Moroccan authorities have intercepted a large canoe with 130 Senegalese migrants on board after it ran aground off Dakhla port in Western Sahara, a military source told state media.
At least 253 migrants from sub-Saharan African countries have now been intercepted by the authorities since August 8, according to an AFP count compiled from Moroccan military sources.
The official news agency MAP quoted the military source as saying the latest interception took place on Saturday.
It said members of a coastal surveillance unit intercepted the canoe after it ran aground off Dakhla “with 130 Senegalese would-be irregular migrants on board, including a woman”.
Spain’s Canary Islands are only about 150 kilometres (90 miles) off southern Morocco’s Atlantic coast.
Atlantic crossings began surging in late 2019 after increased patrols dramatically reduced Mediterranean crossings by migrants seeking a better life in Europe.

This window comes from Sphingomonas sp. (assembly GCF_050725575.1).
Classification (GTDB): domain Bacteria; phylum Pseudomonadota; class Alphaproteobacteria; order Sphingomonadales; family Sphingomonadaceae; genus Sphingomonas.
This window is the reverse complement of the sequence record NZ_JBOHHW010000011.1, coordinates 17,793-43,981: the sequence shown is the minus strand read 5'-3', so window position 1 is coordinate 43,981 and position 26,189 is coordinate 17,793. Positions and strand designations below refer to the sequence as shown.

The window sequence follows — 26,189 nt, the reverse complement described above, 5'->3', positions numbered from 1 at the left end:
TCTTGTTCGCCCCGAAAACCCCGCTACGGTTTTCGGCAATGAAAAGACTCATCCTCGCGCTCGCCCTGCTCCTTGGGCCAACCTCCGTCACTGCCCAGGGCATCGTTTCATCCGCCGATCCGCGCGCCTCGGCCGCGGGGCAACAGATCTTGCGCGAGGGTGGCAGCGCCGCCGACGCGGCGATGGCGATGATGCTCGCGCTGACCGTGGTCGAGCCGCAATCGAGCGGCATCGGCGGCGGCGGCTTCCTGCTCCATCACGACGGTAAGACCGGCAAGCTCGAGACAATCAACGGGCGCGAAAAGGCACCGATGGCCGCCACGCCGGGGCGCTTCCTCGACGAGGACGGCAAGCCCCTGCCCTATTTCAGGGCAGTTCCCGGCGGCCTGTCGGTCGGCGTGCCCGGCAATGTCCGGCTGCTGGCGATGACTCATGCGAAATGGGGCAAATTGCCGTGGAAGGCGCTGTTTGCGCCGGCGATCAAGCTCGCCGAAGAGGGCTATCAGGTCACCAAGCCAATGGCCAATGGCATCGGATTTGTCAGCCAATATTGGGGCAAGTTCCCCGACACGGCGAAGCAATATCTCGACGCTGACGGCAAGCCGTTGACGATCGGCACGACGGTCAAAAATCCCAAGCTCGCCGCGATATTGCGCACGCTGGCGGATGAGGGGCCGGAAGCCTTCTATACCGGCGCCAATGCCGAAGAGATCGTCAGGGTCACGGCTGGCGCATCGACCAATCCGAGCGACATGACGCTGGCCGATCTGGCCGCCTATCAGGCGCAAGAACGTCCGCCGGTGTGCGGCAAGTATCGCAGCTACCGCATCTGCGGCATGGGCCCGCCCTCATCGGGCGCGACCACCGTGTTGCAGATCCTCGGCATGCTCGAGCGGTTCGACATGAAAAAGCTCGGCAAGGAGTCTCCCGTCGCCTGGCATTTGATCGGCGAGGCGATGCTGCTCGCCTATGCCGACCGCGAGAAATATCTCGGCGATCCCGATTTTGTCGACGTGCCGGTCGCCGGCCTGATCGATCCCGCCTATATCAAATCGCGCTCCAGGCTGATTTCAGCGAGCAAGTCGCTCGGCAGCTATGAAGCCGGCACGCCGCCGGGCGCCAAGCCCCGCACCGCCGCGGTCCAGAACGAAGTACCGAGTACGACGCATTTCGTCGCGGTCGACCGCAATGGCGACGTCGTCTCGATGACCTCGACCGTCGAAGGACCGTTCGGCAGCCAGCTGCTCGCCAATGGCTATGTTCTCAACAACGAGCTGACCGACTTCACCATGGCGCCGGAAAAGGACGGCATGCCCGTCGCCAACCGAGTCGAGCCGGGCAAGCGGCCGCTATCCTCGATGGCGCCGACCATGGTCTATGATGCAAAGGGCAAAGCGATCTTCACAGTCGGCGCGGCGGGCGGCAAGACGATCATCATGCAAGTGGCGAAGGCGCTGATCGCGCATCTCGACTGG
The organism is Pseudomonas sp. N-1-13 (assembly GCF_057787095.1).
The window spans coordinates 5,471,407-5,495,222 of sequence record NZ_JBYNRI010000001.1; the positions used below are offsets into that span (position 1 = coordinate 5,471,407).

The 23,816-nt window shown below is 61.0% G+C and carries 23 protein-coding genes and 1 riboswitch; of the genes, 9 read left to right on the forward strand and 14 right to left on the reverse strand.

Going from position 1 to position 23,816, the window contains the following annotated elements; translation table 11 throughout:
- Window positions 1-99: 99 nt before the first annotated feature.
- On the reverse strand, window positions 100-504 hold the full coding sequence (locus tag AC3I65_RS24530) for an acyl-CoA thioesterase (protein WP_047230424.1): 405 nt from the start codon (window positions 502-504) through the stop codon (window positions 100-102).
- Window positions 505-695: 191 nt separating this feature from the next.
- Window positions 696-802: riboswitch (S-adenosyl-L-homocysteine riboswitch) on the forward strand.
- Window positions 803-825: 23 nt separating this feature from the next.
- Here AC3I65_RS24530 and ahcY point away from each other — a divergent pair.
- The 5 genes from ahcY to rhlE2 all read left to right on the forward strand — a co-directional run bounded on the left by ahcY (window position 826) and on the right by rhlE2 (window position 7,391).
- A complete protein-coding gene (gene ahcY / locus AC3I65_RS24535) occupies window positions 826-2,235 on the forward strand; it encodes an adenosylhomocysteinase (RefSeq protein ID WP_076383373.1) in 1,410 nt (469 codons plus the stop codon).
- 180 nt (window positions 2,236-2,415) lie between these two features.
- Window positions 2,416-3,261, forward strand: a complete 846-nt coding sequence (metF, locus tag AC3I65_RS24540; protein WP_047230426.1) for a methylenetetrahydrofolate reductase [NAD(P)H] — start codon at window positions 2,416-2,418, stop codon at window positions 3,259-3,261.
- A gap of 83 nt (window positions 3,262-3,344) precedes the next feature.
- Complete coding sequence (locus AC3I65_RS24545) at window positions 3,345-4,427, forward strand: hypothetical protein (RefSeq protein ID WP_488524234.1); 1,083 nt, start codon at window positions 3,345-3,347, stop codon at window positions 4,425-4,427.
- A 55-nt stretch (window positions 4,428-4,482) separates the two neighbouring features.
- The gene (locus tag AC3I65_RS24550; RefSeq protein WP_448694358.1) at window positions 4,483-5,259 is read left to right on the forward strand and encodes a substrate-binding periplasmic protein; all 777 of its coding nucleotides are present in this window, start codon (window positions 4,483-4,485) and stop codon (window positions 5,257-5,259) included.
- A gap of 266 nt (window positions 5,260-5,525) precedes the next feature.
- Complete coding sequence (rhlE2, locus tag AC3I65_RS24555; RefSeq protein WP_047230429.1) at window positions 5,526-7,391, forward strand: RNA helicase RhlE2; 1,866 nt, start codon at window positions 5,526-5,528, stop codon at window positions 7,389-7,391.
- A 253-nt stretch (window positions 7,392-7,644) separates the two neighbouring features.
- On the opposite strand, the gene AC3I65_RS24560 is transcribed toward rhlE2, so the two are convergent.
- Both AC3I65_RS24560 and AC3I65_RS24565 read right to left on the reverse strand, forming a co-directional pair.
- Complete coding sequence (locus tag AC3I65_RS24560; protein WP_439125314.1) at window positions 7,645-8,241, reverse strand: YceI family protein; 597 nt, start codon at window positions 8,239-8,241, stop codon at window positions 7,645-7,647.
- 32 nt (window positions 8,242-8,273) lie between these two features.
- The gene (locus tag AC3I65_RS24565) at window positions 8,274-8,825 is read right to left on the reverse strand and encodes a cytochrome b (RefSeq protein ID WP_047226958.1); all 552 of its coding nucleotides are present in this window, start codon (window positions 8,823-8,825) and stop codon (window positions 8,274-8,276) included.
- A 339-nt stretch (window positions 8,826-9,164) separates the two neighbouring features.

The Canary migratory route has experienced a marked upsurge in activity in recent weeks.
MAP said the canoe intercepted on Saturday had “set sail from the Fass Boye area near Thies in Senegal for the Canary Islands”.
On Friday, the Moroccan navy rescued more than 60 migrants from sub-Saharan Africa when their boat got into difficulties in the Atlantic off Tarfaya in the south.
On Tuesday, more than 50 migrants were intercepted off the Atlantic coast a day after MAP reported the navy had recovered the bodies of five migrants and rescued 189 after their boat capsized off Western Sahara.
Morocco usually sends intercepted migrants from Senegal back to their home country.
At least 13 Senegalese died in mid-July when their boat sank off Morocco, according to authorities in Senegal.